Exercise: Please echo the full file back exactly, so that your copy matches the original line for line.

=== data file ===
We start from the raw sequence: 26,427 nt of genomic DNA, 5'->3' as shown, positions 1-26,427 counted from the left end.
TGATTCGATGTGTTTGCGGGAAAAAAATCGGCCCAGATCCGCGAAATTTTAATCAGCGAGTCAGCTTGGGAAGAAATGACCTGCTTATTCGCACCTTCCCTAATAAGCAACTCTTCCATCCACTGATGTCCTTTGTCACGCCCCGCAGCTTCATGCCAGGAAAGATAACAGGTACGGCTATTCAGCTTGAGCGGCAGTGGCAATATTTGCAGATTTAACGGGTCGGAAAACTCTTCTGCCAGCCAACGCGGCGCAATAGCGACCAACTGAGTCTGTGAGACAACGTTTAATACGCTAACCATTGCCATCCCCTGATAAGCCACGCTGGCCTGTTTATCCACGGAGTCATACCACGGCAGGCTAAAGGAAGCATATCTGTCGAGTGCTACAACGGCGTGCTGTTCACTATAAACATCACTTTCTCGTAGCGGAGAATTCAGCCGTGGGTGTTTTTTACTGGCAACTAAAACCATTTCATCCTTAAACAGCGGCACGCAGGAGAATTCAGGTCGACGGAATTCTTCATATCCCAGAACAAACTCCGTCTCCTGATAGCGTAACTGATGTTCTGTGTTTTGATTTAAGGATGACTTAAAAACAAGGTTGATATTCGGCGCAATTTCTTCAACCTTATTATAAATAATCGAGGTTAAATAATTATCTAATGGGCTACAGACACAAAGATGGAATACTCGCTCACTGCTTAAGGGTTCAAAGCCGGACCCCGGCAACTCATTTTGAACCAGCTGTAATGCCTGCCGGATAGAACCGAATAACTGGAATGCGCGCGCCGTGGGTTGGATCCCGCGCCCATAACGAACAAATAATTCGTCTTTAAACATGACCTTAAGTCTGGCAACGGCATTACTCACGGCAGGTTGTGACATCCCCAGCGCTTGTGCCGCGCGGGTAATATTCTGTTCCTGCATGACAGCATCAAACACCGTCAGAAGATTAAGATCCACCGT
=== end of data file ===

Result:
We start from the raw sequence: 26,427 nt of genomic DNA, 5'->3' as shown, positions 1-26,427 counted from the left end.
TGATTCGATGTGTTTGCGGGAAAAAAATCGGCCCAGATCCGCGAAATTTTAATCAGCGAGTCAGCTTGGGAAGAAATGACCTGCTTATTCGCACCTTCCCTAATAAGCAACTCTTCCATCCACTGATGTCCTTTGTCACGCCCCGCAGCTTCATGCCAGGAAAGATAACAGGTACGGCTATTCAGCTTGAGCGGCAGTGGCAATATTTGCAGATTTAACGGGTCGGAAAACTCTTCTGCCAGCCAACGCGGCGCAATAGCGACCAACTGAGTCTGTGAGACAACGTTTAATACGCTAACCATTGCCATCCCCTGATAAGCCACGCTGGCCTGTTTATCCACGGAGTCATACCACGGCAGGCTAAAGGAAGCATATCTGTCGAGTGCTACAACGGCGTGCTGTTCACTATAAACATCACTTTCTCGTAGCGGAGAATTCAGCCGTGGGTGTTTTTTACTGGCAACTAAAACCATTTCATCCTTAAACAGCGGCACGCAGGAGAATTCAGGTCGACGGAATTCTTCATATCCCAGAACAAACTCCGTCTCCTGATAGCGTAACTGATGTTCTGTGTTTTGATTTAAGGATGACTTAAAAACAAGGTTGATATTCGGCGCAATTTCTTCAACCTTATTATAAATAATCGAGGTTAAATAATTATCTAATGGGCTACAGACACAAAGATGGAATACTCGCTCACTGCTTAAGGGTTCAAAGCCGGACCCCGGCAACTCATTTTGAACCAGCTGTAATGCCTGCCGGATAGAACCGAATAACTGGAATGCGCGCGCCGTGGGTTGGATCCCGCGCCCATAACGAACAAATAATTCGTCTTTAAACATGACCTTAAGTCTGGCAACGGCATTACTCACGGCAGGTTGTGACATCCCCAGCGCTTGTGCCGCGCGGGTAATATTCTGTTCCTGCATGACAGCATCAAACACCGTCAGAAGATTAAGATCCACCGT